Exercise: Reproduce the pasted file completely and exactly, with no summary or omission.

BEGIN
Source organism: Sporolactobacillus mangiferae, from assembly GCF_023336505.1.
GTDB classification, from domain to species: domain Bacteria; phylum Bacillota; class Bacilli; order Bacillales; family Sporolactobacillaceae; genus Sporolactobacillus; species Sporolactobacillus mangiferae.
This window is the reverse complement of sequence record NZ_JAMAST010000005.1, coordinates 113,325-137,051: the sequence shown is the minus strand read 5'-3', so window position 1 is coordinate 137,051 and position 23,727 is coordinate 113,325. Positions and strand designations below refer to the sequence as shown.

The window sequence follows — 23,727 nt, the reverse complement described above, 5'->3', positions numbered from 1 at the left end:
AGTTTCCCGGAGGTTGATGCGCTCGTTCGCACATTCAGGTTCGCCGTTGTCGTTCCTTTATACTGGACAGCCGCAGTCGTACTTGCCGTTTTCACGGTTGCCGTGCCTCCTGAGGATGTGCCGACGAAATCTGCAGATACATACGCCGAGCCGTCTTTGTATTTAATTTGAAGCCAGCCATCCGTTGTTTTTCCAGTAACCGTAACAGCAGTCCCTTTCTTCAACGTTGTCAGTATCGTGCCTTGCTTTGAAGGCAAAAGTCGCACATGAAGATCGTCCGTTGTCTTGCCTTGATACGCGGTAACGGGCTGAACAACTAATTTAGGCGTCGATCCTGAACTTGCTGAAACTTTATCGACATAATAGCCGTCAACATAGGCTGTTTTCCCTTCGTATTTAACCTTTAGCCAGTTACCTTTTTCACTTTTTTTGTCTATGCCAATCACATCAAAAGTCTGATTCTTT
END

Source organism: Sporolactobacillus mangiferae, from assembly GCF_023336505.1.
GTDB classification, from domain to species: domain Bacteria; phylum Bacillota; class Bacilli; order Bacillales; family Sporolactobacillaceae; genus Sporolactobacillus; species Sporolactobacillus mangiferae.
This window is the reverse complement of sequence record NZ_JAMAST010000005.1, coordinates 113,325-137,051: the sequence shown is the minus strand read 5'-3', so window position 1 is coordinate 137,051 and position 23,727 is coordinate 113,325. Positions and strand designations below refer to the sequence as shown.

The window sequence follows — 23,727 nt, the reverse complement described above, 5'->3', positions numbered from 1 at the left end:
AGTTTCCCGGAGGTTGATGCGCTCGTTCGCACATTCAGGTTCGCCGTTGTCGTTCCTTTATACTGGACAGCCGCAGTCGTACTTGCCGTTTTCACGGTTGCCGTGCCTCCTGAGGATGTGCCGACGAAATCTGCAGATACATACGCCGAGCCGTCTTTGTATTTAATTTGAAGCCAGCCATCCGTTGTTTTTCCAGTAACCGTAACAGCAGTCCCTTTCTTCAACGTTGTCAGTATCGTGCCTTGCTTTGAAGGCAAAAGTCGCACATGAAGATCGTCCGTTGTCTTGCCTTGATACGCGGTAACGGGCTGAACAACTAATTTAGGCGTCGATCCTGAACTTGCTGAAACTTTATCGACATAATAGCCGTCAACATAGGCTGTTTTCCCTTCGTATTTAACCTTTAGCCAGTTACCTTTTTCACTTTTTTTGTCTATGCCAATCACATCAAAAGTCTGATTCTTT